Returning to human experience, it didn't come naturally to me. I remember very well the last episode of the British show, Sherlock Holmes. In the episode, Sherlock's sister, Eurus, shares that she had always felt as though she lived in the clouds. She paints this picture beautifully by setting a girl on an airplane in the sky where everyone else is asleep. The young girl is the only one awake in a plane of unconscious passengers, with no direction and a crashing plane full of lives in her hands.
Now Eurus’ incandescence far exceeds my capacity, but my sentiment and apprehension very much mirrors her's. Growing up, there were patterns. People learn. People think. People understand. & Well...I see, absorb, and become.
There's always lived a detachment from mankind in me. As a young girl, I remember watching man as if from the clouds, unable to grasp their essence. I remember watching children fight over toys, and I, unable to tear my eyes off of the little red object. Was it the color, the movement of the wheels, or man's unwavering desire to sacrifice their attention riddled in exchange for a moment's enchantment?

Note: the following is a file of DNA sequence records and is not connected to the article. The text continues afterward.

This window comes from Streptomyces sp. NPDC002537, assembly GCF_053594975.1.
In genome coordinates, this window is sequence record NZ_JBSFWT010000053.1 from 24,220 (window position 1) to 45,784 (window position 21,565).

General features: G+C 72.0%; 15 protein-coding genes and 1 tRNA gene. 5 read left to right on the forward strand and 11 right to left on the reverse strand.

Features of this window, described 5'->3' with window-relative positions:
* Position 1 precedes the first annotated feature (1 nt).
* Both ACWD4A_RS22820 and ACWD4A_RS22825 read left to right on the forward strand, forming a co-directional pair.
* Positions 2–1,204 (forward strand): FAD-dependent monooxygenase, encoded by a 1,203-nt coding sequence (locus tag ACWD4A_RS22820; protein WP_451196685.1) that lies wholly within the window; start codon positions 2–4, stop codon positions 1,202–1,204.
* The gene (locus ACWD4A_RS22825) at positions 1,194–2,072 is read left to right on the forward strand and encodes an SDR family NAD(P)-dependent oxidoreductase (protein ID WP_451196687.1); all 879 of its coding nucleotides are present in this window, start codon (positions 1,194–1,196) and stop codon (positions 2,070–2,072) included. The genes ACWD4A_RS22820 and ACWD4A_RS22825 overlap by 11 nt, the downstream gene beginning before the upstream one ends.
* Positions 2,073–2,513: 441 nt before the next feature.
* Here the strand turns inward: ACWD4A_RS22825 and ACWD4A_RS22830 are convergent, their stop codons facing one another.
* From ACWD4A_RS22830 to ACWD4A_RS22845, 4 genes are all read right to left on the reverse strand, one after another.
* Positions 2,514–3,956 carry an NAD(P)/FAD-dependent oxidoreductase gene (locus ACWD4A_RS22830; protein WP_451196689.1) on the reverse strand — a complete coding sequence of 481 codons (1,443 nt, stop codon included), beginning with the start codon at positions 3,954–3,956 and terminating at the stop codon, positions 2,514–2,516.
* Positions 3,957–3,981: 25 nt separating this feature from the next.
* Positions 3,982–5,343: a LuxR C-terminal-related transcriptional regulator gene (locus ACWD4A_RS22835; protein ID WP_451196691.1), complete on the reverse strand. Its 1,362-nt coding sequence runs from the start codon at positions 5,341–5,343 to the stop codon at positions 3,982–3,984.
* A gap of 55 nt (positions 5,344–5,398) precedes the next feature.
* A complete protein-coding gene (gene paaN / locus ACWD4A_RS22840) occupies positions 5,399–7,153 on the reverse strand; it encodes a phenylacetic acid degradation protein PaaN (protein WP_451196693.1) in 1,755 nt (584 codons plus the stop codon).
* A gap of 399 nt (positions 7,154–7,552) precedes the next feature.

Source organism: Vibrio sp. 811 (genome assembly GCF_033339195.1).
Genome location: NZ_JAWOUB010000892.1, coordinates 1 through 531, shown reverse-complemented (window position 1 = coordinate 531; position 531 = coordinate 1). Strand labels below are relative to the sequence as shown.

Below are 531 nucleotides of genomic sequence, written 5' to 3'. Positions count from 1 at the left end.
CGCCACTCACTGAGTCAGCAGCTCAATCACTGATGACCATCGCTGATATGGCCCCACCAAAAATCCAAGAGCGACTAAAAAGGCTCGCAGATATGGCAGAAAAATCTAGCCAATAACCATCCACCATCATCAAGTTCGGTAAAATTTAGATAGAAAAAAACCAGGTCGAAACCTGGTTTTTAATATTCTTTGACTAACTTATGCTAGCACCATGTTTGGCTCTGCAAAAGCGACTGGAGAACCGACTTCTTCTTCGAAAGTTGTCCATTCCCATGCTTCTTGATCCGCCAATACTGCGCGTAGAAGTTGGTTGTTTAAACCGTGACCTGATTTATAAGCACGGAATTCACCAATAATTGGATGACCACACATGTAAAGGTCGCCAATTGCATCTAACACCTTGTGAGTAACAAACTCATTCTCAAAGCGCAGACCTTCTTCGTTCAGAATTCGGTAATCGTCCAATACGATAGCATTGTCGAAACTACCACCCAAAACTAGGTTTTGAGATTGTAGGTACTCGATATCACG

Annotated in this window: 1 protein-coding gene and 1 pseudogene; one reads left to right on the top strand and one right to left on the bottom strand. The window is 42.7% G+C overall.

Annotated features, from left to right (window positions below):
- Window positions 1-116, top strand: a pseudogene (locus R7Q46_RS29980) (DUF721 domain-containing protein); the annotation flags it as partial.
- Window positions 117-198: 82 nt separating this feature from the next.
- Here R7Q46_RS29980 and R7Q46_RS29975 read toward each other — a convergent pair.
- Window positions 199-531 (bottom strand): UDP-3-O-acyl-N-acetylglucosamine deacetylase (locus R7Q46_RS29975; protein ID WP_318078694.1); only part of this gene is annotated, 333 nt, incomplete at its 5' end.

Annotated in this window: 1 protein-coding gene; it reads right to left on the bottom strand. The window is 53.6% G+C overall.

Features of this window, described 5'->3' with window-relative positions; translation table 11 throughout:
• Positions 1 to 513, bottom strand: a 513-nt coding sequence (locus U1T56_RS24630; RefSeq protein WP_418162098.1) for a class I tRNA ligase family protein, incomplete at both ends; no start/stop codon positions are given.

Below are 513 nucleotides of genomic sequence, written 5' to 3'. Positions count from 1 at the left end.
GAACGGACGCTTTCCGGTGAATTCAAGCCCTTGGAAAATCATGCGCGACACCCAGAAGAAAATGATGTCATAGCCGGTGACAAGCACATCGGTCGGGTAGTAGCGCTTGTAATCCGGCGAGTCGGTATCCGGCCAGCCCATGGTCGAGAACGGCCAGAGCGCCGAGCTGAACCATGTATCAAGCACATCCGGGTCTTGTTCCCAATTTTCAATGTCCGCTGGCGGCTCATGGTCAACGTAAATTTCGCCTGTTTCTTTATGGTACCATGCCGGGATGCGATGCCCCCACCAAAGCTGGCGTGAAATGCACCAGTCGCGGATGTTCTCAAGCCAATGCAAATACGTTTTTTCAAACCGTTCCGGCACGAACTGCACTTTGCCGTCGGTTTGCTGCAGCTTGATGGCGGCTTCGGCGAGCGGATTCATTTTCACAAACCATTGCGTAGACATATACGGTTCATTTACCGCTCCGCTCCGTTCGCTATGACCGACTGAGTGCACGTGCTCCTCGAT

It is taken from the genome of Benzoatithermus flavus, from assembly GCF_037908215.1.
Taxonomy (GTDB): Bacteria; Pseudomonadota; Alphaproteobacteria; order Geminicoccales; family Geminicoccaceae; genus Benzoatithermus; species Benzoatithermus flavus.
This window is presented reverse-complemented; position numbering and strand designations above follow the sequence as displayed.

Most of man’s concepts and actions I found to be foolish, but I was simultaneously simply and completely mesmerized by the power of the superfluous. The child in me made a pact to find man's secret, and I began by adopting all that was man. I started feeling man’s emotion, I started calculating transactions. And my maturity was nurtured with every emotion I felt, every character I played—as was my manhood.
Then I started falling in love with things and with people. But that wasn't enough. I wanted to live, and I wanted to write the story of life—not just chapters within a novel, but also short stories, poems, epics. Oh, how enticing it all felt. And gradually, an experiment transformed into something unstoppable. I became obsessed. And on my lighter days, I crave and starve for the human experience.